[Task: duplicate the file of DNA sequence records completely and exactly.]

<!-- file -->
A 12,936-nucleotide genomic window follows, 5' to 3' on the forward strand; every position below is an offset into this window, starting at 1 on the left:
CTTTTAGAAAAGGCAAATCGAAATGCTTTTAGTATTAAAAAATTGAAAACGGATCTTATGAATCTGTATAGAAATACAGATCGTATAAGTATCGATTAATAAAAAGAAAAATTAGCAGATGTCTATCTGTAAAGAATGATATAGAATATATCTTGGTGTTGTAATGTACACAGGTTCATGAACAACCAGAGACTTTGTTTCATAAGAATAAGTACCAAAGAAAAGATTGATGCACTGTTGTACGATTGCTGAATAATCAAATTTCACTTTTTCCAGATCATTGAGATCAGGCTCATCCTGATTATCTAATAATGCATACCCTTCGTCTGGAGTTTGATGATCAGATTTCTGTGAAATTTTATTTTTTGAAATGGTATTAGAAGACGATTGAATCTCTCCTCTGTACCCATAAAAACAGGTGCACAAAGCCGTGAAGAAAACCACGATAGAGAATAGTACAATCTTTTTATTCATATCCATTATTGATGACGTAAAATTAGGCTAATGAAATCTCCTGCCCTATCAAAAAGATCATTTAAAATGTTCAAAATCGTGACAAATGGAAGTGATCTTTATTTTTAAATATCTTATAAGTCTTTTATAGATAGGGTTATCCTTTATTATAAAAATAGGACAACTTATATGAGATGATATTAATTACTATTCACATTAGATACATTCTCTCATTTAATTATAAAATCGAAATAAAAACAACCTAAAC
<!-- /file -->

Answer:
A 12,936-nucleotide genomic window follows, 5' to 3' on the forward strand; every position below is an offset into this window, starting at 1 on the left:
CTTTTAGAAAAGGCAAATCGAAATGCTTTTAGTATTAAAAAATTGAAAACGGATCTTATGAATCTGTATAGAAATACAGATCGTATAAGTATCGATTAATAAAAAGAAAAATTAGCAGATGTCTATCTGTAAAGAATGATATAGAATATATCTTGGTGTTGTAATGTACACAGGTTCATGAACAACCAGAGACTTTGTTTCATAAGAATAAGTACCAAAGAAAAGATTGATGCACTGTTGTACGATTGCTGAATAATCAAATTTCACTTTTTCCAGATCATTGAGATCAGGCTCATCCTGATTATCTAATAATGCATACCCTTCGTCTGGAGTTTGATGATCAGATTTCTGTGAAATTTTATTTTTTGAAATGGTATTAGAAGACGATTGAATCTCTCCTCTGTACCCATAAAAACAGGTGCACAAAGCCGTGAAGAAAACCACGATAGAGAATAGTACAATCTTTTTATTCATATCCATTATTGATGACGTAAAATTAGGCTAATGAAATCTCCTGCCCTATCAAAAAGATCATTTAAAATGTTCAAAATCGTGACAAATGGAAGTGATCTTTATTTTTAAATATCTTATAAGTCTTTTATAGATAGGGTTATCCTTTATTATAAAAATAGGACAACTTATATGAGATGATATTAATTACTATTCACATTAGATACATTCTCTCATTTAATTATAAAATCGAAATAAAAACAACCTAAAC